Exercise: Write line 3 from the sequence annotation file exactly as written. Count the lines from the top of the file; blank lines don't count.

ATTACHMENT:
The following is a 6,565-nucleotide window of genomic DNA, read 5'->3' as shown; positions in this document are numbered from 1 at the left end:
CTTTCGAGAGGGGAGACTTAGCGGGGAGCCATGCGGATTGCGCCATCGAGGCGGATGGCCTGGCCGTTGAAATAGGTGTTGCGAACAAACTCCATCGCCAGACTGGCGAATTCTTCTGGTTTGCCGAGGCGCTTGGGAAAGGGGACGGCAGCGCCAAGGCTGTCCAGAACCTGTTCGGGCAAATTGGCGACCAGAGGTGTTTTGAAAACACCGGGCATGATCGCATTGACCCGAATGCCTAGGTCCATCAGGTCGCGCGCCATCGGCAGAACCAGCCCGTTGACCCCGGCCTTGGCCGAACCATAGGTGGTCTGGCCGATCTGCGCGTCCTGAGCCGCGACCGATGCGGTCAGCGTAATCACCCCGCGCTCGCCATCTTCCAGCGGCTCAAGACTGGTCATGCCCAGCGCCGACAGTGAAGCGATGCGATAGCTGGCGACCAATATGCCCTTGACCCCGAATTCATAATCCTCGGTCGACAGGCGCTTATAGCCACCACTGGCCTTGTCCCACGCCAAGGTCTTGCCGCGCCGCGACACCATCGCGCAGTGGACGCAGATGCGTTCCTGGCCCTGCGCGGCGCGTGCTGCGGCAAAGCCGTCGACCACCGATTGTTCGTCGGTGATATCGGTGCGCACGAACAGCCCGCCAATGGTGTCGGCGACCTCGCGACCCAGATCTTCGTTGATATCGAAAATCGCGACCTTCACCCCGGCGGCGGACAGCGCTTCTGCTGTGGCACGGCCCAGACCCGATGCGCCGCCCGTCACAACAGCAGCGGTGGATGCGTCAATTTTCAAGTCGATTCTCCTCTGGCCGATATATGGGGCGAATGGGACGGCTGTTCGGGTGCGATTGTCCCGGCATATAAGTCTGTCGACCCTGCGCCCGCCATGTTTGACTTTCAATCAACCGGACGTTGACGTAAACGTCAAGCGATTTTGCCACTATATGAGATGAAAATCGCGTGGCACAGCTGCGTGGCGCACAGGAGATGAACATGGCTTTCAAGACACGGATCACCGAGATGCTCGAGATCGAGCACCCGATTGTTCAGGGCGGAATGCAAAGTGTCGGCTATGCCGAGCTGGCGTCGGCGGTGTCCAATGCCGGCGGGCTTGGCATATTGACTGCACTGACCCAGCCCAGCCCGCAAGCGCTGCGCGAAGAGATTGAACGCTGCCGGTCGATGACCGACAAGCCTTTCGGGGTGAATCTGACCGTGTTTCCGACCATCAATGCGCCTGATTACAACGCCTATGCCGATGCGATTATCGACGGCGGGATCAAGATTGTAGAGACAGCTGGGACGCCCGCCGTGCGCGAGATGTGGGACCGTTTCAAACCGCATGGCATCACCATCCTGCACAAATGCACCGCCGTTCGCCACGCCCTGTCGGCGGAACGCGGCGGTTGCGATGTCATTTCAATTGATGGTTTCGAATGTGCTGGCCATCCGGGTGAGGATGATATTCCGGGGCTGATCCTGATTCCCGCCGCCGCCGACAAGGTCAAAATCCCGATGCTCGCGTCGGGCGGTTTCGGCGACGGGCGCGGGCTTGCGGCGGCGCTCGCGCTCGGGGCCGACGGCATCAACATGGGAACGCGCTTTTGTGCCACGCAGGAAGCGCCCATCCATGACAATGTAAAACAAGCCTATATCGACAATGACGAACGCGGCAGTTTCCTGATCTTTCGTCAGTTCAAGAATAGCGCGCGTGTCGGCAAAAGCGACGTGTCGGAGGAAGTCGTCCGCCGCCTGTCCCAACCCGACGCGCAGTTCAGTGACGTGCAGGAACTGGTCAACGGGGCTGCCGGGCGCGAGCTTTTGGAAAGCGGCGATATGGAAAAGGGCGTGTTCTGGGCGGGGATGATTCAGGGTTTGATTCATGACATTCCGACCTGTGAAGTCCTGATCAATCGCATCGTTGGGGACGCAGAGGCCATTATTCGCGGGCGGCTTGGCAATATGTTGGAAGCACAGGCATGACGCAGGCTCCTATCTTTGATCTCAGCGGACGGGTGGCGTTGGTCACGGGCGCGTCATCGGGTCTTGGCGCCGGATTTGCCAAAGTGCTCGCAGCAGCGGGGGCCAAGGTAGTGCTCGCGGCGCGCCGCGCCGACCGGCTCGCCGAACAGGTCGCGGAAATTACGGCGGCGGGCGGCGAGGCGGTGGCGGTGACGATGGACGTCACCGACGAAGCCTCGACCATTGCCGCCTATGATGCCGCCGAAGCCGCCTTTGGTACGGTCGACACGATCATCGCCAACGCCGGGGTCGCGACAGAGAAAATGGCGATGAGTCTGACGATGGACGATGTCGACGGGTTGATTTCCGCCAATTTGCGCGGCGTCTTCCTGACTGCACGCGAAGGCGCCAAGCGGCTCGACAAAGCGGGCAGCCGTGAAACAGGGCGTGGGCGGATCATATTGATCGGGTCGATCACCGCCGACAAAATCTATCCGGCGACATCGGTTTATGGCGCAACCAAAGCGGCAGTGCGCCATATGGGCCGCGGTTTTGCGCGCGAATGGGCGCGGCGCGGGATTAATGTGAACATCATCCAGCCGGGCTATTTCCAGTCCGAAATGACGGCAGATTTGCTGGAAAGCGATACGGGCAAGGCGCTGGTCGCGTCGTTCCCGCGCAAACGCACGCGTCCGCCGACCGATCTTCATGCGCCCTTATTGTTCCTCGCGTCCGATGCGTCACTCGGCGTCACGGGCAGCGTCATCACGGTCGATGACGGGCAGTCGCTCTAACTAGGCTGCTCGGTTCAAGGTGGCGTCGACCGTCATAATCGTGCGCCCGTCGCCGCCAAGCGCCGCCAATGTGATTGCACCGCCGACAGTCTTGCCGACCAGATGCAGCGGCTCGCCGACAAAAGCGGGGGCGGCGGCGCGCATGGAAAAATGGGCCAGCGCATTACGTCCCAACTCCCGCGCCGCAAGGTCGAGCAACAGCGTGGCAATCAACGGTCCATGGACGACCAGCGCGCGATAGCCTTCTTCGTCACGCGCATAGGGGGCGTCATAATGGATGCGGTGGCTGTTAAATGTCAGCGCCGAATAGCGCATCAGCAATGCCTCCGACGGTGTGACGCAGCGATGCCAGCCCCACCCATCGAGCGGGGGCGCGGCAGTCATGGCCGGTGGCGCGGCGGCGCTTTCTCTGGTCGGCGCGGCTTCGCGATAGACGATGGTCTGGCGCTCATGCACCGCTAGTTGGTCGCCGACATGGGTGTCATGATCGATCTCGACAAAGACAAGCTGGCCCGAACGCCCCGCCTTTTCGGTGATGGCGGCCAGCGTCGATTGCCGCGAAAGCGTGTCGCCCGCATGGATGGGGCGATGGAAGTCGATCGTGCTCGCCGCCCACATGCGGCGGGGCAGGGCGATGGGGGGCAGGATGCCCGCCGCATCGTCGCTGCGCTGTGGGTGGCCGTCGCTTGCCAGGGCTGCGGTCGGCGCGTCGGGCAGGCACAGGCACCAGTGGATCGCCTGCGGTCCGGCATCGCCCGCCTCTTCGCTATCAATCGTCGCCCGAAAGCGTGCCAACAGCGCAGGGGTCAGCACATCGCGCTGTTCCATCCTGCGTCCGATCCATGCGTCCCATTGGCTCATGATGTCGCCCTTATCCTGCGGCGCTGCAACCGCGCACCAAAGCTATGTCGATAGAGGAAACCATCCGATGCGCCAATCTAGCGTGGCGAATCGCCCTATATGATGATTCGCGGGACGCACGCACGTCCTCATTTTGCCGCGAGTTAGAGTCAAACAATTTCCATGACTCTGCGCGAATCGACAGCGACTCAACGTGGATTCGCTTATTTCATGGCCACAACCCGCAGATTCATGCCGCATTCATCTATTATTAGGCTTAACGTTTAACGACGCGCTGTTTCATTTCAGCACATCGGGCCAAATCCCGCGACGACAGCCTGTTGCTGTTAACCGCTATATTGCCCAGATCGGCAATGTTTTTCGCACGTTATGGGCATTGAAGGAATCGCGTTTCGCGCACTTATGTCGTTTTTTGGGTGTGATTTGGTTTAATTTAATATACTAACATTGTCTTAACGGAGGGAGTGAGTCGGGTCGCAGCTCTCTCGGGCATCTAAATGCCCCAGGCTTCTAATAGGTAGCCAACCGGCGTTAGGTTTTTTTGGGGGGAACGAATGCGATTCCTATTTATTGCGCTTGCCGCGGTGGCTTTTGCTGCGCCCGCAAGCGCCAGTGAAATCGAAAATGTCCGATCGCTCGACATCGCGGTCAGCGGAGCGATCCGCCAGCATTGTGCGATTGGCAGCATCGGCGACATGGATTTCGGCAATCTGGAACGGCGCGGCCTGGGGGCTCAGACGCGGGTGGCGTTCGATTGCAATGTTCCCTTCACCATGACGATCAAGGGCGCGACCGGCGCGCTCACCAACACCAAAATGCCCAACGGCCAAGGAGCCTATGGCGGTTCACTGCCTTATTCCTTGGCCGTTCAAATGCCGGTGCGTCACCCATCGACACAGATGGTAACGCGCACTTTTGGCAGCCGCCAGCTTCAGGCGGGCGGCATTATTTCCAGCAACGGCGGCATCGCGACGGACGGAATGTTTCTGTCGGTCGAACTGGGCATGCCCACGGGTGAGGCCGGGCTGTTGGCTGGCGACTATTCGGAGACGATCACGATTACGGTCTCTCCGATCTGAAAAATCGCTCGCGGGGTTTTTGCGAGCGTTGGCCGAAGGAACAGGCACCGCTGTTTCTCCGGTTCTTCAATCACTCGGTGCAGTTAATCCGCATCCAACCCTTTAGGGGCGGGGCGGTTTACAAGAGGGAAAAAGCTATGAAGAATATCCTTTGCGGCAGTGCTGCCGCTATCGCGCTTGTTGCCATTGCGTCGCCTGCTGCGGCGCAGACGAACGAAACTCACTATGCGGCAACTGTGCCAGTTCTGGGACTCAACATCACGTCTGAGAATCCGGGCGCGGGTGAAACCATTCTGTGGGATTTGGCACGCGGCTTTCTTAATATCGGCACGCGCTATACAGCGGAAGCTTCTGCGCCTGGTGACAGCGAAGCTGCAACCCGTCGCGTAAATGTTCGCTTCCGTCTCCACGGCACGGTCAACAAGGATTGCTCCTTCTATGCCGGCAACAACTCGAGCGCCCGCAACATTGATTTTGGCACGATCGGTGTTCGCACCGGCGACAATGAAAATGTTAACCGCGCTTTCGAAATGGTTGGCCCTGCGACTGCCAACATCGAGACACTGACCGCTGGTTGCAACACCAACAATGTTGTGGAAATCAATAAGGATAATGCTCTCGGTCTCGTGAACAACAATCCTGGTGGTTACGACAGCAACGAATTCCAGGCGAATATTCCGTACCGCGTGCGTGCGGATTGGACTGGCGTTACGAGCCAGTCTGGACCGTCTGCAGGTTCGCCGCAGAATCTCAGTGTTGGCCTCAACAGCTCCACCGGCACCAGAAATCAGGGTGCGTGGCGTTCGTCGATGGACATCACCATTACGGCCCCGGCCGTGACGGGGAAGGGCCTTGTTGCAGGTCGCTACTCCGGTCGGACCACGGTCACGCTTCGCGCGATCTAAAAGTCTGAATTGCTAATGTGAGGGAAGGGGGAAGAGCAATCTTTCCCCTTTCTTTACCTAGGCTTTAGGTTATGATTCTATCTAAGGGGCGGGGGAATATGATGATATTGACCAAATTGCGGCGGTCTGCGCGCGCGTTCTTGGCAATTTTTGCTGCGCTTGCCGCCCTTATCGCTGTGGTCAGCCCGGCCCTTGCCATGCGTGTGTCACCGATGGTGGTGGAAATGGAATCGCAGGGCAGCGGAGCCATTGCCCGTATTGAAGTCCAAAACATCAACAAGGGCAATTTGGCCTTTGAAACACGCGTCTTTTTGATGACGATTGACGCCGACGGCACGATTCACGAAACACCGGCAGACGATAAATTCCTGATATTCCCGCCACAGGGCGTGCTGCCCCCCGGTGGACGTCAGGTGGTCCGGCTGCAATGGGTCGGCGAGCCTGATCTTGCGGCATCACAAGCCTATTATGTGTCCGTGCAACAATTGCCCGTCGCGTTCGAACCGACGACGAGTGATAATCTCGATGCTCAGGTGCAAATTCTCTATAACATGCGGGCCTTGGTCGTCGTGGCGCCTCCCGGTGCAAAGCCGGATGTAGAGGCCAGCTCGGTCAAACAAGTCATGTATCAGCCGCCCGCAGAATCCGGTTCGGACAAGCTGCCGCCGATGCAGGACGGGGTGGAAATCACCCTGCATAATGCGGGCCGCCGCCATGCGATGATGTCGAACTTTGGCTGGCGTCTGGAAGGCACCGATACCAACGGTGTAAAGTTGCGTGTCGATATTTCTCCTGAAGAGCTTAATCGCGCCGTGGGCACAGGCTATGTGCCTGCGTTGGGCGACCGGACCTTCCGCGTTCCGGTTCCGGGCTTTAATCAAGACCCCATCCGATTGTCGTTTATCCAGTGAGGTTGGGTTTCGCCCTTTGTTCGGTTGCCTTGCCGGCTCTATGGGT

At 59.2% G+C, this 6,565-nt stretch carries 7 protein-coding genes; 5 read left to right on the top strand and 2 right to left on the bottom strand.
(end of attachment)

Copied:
At 59.2% G+C, this 6,565-nt stretch carries 7 protein-coding genes; 5 read left to right on the top strand and 2 right to left on the bottom strand.